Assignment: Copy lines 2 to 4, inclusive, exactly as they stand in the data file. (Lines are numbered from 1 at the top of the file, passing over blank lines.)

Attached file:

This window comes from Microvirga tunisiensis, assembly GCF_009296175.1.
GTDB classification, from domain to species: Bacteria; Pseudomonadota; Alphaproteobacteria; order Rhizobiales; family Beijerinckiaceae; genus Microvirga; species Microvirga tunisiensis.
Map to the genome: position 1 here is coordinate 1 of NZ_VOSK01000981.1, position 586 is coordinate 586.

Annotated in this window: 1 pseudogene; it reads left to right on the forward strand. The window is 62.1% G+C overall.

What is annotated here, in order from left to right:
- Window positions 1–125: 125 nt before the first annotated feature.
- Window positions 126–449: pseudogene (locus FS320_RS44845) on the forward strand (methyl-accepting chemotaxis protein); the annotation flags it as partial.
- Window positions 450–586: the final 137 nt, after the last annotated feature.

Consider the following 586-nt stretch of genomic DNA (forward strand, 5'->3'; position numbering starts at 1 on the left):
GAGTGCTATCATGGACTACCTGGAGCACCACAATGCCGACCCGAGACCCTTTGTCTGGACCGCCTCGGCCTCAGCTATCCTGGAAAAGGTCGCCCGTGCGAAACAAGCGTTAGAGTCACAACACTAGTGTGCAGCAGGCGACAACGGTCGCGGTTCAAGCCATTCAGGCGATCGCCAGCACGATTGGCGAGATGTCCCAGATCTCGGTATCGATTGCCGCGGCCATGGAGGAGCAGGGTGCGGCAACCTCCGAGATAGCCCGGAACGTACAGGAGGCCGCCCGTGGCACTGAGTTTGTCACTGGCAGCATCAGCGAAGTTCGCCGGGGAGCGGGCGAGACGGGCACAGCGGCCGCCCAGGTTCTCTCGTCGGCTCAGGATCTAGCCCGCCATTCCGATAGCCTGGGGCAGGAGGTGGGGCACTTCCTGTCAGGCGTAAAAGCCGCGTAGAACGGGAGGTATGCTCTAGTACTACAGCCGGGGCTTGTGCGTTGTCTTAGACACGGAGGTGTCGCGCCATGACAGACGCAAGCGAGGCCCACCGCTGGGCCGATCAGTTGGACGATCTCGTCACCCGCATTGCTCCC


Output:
GTDB classification, from domain to species: Bacteria; Pseudomonadota; Alphaproteobacteria; order Rhizobiales; family Beijerinckiaceae; genus Microvirga; species Microvirga tunisiensis.
Map to the genome: position 1 here is coordinate 1 of NZ_VOSK01000981.1, position 586 is coordinate 586.

Annotated in this window: 1 pseudogene; it reads left to right on the forward strand. The window is 62.1% G+C overall.